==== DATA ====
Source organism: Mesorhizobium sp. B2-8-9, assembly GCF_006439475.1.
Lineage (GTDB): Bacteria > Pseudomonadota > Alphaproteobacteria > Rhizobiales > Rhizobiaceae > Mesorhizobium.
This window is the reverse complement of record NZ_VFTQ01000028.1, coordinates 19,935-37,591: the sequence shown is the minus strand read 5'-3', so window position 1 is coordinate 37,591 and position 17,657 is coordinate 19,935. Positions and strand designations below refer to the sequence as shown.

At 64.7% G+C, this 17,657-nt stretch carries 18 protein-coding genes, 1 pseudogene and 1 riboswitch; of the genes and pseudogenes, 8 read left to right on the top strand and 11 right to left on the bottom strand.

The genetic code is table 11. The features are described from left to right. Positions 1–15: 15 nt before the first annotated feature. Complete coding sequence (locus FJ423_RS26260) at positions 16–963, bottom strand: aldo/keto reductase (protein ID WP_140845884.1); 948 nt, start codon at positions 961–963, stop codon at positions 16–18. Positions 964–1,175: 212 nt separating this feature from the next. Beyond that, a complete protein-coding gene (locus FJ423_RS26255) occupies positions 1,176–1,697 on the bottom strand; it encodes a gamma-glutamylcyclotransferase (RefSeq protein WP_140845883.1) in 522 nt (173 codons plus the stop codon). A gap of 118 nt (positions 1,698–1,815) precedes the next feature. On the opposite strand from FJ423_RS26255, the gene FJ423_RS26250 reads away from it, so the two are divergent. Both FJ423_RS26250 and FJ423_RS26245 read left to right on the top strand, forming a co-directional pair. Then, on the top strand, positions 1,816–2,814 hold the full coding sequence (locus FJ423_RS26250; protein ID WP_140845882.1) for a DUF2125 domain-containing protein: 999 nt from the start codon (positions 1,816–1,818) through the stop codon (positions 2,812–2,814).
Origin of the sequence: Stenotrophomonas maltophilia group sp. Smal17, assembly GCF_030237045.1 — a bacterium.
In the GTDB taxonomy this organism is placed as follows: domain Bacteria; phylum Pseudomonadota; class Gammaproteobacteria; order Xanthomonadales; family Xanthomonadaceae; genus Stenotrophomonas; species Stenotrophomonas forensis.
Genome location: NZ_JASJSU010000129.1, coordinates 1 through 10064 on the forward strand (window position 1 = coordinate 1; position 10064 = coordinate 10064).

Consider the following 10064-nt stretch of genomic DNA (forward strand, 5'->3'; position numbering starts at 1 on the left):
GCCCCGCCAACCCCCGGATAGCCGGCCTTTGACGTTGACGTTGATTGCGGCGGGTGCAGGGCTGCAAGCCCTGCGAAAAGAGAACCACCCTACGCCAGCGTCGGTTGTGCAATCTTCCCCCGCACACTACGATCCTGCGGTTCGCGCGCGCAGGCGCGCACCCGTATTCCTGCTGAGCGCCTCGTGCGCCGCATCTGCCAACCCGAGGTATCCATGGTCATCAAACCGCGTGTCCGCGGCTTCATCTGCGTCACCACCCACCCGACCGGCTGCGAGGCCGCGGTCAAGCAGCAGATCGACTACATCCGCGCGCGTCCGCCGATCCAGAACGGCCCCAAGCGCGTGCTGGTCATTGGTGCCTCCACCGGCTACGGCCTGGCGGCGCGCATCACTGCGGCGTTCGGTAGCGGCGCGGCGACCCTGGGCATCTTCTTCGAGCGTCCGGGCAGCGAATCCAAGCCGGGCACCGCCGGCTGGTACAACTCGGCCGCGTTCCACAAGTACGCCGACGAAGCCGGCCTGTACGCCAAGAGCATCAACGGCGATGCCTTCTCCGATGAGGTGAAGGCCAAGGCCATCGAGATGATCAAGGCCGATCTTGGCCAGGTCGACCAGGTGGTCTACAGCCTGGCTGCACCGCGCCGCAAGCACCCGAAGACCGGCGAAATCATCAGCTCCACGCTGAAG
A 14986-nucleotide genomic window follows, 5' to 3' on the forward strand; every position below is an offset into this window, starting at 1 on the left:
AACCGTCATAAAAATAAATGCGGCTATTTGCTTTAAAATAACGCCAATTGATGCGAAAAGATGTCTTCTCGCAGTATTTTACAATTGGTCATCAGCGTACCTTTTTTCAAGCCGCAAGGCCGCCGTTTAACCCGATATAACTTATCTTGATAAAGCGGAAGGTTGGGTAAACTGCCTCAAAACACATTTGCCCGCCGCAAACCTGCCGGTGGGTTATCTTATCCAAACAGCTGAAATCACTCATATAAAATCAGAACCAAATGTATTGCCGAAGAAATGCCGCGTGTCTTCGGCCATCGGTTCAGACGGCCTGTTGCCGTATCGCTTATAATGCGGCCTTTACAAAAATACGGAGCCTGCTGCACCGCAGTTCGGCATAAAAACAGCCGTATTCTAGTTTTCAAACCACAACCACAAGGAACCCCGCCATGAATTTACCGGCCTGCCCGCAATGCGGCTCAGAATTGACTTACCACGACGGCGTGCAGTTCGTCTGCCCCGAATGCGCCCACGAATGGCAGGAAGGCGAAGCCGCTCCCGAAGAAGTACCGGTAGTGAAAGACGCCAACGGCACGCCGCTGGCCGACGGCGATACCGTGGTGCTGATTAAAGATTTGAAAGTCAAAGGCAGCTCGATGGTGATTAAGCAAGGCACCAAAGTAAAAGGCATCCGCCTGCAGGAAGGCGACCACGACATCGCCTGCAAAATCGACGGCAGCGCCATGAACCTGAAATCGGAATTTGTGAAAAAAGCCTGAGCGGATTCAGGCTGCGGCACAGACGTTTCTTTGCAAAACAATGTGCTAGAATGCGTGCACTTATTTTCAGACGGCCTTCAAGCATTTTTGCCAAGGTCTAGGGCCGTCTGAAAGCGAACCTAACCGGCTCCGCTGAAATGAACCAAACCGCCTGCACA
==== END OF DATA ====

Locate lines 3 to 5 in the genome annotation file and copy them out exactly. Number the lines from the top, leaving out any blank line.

This window is the reverse complement of record NZ_VFTQ01000028.1, coordinates 19,935-37,591: the sequence shown is the minus strand read 5'-3', so window position 1 is coordinate 37,591 and position 17,657 is coordinate 19,935. Positions and strand designations below refer to the sequence as shown.

At 64.7% G+C, this 17,657-nt stretch carries 18 protein-coding genes, 1 pseudogene and 1 riboswitch; of the genes and pseudogenes, 8 read left to right on the top strand and 11 right to left on the bottom strand.

The genetic code is table 11. The features are described from left to right. Positions 1–15: 15 nt before the first annotated feature. Complete coding sequence (locus FJ423_RS26260) at positions 16–963, bottom strand: aldo/keto reductase (protein ID WP_140845884.1); 948 nt, start codon at positions 961–963, stop codon at positions 16–18. Positions 964–1,175: 212 nt separating this feature from the next. Beyond that, a complete protein-coding gene (locus FJ423_RS26255) occupies positions 1,176–1,697 on the bottom strand; it encodes a gamma-glutamylcyclotransferase (RefSeq protein WP_140845883.1) in 522 nt (173 codons plus the stop codon). A gap of 118 nt (positions 1,698–1,815) precedes the next feature. On the opposite strand from FJ423_RS26255, the gene FJ423_RS26250 reads away from it, so the two are divergent. Both FJ423_RS26250 and FJ423_RS26245 read left to right on the top strand, forming a co-directional pair. Then, on the top strand, positions 1,816–2,814 hold the full coding sequence (locus FJ423_RS26250; protein ID WP_140845882.1) for a DUF2125 domain-containing protein: 999 nt from the start codon (positions 1,816–1,818) through the stop codon (positions 2,812–2,814).